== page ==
Once a hearing loss is suspected, what do the next steps actually look like? Two patients can have vastly different needs and experiences and so this article is aimed to demonstrate two very different patient journeys. The two stories that follow are a conglomeration of patients that very easily could represent one, single patient’s journey.
Mark had an incident this week. In a boardroom meeting, he misheard his supervisor reviewing quarterly numbers. He thought the number was “fif-teen”, but it was actually “fif-ty”. This lead to an embarrassing conversation later in the day and he actually decided right then that he needed to get his hearing checked. He knew he was hearing just fine when he was one-on-one, but background noise was his problem. He found out that although he was not yet 60, he had a moderate, high frequency hearing loss and a pair of behind-the-ear hearing aids were recommended.
He decided to move forward with treatment and in a few days he returned for an hour long appointment where the devices were programmed according to his previous diagnostics. His Hearing Instrument Specialist placed probe microphones carefully into his ear canal behind the hearing aids to get a true picture of how the amplification from the hearing aid was being emitted in his own ear canal. This “real ear measurement” would provide quantifiable data, verifying that his hearing loss was being corrected appropriately.
Not one to relish the idea of aging, Mark was thrilled to find that his new hearing aids were not just discrete but would double as a Bluetooth headset. The surprise came when he found out that his hearing aids could track his steps like a Fitbit, could translate up to 30 different languages right into his ear, and they could even be programmed remotely in a telehealth appointment. With a double tap to his ear, he could even access “Alexa”. He wasn’t sure if that was awesome or creepy.
At his follow up appointment, Mark explained that while he was “getting by” before, now he felt his stress was lower in social situations. He would return every 6 months to have his devices deep cleaned and at every anniversary, he would have his hearing checked and aids reprogrammed.
Patient 2: Deborah, 82 years old, retired, basic smartphone owner, loves cards and knitting.
Deborah had her hearing tested about 7 years ago and was told she had a hearing loss that would benefit from hearing aids. She just was not ready at the time, and like many people, she put it off until her primary care provider recommended a hearing exam. Her Moderate-Severe hearing loss had definitely had an impact on her social life already. She had quit her knitting group because it wasn’t any fun to go if she didn’t feel included in the conversation. Though her children had nagged her to get her hearing checked, she didn’t decide to do it until the Doctor that she trusted made the recommendation and she went to the practice he suggested.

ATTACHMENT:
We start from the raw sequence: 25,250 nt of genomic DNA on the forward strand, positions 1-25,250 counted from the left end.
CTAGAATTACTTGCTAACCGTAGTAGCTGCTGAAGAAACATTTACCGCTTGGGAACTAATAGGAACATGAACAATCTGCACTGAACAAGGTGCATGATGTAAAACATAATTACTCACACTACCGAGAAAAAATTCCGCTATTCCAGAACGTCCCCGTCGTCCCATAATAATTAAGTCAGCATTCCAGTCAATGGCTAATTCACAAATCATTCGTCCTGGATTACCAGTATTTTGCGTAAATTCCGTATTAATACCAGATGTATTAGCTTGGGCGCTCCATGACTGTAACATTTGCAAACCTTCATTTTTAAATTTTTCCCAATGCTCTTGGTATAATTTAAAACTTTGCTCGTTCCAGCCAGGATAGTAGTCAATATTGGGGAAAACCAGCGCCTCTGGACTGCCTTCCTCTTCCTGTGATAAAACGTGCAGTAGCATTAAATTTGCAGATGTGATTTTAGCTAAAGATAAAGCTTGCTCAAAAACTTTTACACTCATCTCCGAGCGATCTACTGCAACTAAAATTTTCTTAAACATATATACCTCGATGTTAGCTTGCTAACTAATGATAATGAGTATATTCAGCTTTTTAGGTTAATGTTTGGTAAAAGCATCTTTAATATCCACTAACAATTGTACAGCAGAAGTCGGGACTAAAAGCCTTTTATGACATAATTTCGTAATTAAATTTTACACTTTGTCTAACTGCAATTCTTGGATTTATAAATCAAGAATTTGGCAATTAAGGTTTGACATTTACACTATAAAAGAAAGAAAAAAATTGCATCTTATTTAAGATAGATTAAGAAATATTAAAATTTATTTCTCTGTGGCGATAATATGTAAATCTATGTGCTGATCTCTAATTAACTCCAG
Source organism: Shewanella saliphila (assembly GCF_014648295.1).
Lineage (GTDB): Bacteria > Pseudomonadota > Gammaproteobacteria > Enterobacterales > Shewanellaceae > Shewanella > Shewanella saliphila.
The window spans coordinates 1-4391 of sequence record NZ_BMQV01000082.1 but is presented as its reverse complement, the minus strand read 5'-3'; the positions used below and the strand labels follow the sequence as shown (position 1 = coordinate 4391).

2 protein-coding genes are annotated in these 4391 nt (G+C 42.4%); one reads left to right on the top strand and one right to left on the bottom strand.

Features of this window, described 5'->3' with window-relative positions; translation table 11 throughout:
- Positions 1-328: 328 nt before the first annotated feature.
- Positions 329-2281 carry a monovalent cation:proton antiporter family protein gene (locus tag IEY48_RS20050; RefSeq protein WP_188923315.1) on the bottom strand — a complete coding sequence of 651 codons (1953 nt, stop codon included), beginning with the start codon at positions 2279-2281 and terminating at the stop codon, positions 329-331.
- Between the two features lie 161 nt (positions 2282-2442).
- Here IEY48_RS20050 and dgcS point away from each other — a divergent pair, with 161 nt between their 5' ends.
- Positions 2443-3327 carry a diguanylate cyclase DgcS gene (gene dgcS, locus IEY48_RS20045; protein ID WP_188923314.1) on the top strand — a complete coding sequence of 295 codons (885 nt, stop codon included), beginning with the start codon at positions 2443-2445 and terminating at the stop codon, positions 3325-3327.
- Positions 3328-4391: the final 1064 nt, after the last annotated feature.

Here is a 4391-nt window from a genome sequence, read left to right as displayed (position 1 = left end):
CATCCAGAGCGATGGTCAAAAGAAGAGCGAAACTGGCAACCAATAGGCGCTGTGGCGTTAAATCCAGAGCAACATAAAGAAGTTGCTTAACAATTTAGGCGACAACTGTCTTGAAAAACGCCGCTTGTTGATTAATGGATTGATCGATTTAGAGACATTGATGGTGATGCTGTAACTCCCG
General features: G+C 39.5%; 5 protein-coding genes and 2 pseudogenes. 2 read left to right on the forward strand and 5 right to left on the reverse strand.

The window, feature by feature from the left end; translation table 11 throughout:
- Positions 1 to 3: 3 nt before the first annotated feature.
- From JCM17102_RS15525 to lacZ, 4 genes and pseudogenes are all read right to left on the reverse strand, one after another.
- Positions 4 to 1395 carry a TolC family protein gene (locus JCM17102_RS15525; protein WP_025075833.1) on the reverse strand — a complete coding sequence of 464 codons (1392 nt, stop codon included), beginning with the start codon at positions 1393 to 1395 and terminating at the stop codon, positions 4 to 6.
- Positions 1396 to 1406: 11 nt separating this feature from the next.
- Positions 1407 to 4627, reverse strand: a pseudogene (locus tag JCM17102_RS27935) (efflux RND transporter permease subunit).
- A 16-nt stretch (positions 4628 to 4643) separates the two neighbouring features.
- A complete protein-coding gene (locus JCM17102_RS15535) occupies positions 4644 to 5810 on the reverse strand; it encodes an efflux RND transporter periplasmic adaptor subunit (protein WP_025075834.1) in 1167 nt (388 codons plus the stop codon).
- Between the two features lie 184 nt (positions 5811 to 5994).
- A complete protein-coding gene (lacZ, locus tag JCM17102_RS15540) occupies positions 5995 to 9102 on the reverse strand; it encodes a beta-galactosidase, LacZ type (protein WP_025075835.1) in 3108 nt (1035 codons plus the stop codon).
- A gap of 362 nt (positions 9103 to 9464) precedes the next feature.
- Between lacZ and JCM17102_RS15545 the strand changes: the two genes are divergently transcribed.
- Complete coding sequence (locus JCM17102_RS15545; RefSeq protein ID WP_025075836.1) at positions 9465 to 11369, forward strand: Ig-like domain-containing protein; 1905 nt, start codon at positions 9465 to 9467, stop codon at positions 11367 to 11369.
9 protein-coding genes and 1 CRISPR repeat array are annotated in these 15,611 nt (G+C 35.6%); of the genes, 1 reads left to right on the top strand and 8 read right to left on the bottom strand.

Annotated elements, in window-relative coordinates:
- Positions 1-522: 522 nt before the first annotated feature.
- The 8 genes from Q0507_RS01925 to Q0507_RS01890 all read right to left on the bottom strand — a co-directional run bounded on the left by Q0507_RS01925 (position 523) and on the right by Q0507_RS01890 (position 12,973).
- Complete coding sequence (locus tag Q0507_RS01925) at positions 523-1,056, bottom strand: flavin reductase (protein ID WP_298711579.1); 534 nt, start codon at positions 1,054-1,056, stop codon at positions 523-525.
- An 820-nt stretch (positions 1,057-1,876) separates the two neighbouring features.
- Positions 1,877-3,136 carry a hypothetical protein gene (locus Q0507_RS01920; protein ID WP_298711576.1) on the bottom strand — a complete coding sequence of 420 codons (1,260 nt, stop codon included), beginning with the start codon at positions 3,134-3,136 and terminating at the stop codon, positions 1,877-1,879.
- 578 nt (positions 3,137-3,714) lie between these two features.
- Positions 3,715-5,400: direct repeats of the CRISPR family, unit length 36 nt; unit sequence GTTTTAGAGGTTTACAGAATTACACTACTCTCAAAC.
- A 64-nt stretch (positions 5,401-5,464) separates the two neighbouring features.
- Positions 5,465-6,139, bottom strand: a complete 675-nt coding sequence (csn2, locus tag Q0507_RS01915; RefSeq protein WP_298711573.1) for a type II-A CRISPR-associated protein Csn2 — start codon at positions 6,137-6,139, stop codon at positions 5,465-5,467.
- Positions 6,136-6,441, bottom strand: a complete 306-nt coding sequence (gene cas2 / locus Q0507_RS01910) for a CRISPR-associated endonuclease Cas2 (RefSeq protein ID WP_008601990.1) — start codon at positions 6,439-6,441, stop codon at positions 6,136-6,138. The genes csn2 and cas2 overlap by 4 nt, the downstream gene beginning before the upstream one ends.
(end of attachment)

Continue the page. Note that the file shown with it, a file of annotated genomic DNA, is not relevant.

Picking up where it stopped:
Together with her provider, they decided on a pair of custom-in-the-ear hearing aids. The benefit of these were that they would not get caught on a mask, which she had been struggling with already and they were rechargeable so there were no tiny batteries to keep up with. Her provider also connected them in the background of her phone to simply track them by GPS, so if she lost one, it could be found. To fit her aid correctly, her Hearing Instrument Specialist made molds of her ears for custom earplugs. It reminded her of dental impressions she had gotten in the past.
Because Deborah had explained how much she valued simplicity, her aids were programmed so that all she had to do in the morning was to pick them up off of the charger and to put them in her ears. She was given a small remote control to carry in her purse so that if she wanted to raise or lower the volume, she could do so easily with the large buttons rather than trying to find tiny button on the face of the hearing aids. She was given one “bonus” button on the remote so that if she was in an auditorium like the Blumenthal or was in church, she could enable her telecoil which would immediately connect her into the sound system of the facility.
Within the week, she returned to her knitting group and started looking for other activities to get her out of the house. Deborah would return every 6 months for cleaning of her aids and would have her hearing tested annually.
These two patients had different backgrounds, ages, interests and degrees of hearing loss. Hearing loss comes in all shapes and sizes. A candidate for hearing aids, will not always be over 70 years old and they also will not always admit that they are having trouble at first. Still, it is recommended that anyone over the age of 55 have a routine hearing screening.
Hi! I am Madison Levine. I founded Levine Hearing in 2015 with the aim of creating the most respected and effective audiology clinic in Charlotte. Our mission is to: Enrich the lives of others through better hearing. If you have questions or comments, please leave them below!
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